Milly’s body was found months after her disappearance, but it took years for the police to have any real suspects.
Gemma tells the story of her family’s grief and survival during the most difficult period of their lives. She discusses the perceived failings of the police, including focusing almost solely on her father as a suspect, withholding critical information to her sister’s case and outing family secrets while protecting Milly’s murderer. And Gemma writes candidly about media coverage of her sister’s kidnapping and murder, including the falsehoods and the damage it all did to the family.
Tracy Crosswhite is tough. Being a detective doesn’t phase her because she’s already been through the most difficult experience she’ll ever have.
Edmund House, a convicted rapist, later was jailed for Sara’s murder. Sara’s body was never found, and the evidence used to convict House never sounded quite right to Tracy. She left her hometown filled with bad memories and became a detective, hoping to give other families the closure hers never got.
When Sara’s remains are discovered, Tracy is more convinced than ever that something isn’t right about the case against House. She fears the wrong man is in prison and her sister’s killer is running free.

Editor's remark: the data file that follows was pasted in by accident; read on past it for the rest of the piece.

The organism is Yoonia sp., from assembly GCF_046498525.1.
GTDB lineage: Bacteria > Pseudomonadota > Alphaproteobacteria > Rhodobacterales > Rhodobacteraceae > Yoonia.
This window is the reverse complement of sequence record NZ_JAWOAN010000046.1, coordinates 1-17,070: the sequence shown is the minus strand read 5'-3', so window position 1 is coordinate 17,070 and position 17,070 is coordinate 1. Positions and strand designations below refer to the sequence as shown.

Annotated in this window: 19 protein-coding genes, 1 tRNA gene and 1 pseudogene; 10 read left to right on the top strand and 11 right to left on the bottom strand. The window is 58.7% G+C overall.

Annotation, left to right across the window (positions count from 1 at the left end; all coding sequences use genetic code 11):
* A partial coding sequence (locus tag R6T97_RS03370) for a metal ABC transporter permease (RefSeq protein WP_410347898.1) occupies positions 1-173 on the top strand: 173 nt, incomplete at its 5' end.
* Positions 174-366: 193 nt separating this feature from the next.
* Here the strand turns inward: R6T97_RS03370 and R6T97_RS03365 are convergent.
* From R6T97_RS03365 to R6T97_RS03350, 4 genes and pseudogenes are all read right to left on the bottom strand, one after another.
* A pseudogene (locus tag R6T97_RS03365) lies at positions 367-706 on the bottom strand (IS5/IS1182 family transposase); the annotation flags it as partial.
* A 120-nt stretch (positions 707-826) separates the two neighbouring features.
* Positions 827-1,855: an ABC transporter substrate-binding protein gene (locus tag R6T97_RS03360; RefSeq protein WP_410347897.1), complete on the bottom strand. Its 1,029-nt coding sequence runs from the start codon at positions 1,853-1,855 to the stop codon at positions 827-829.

As she searches for the truth, Tracy discovers that the heartache she experienced losing Sara was just the beginning.
Lindy Simpson, 15, was raped one evening in 1989 while riding her bike home to her Baton Rouge neighborhood. The story of how things changed (and sometimes how they did not) after Lindy’s rape is told through the eyes of the boy who lives across the street and who loves her. He also was a suspect in the student athlete’s rape.
Lindsey Nash took her daughter and ran away from her abusive husband. The same night, her husband, Andrew, was driving under the influence, causing a wreck that killed a woman. He’s been in prison for 11 years
The book begins with Andrew’s release, followed by his steps to form a relationship with his daughter and a series of frightening “coincidences” that Lindsey is certain he is responsible for. When Charlie is released from an institution, she is once again homeless and must figure out how to create a life for herself without falling back into the dark place where she was before.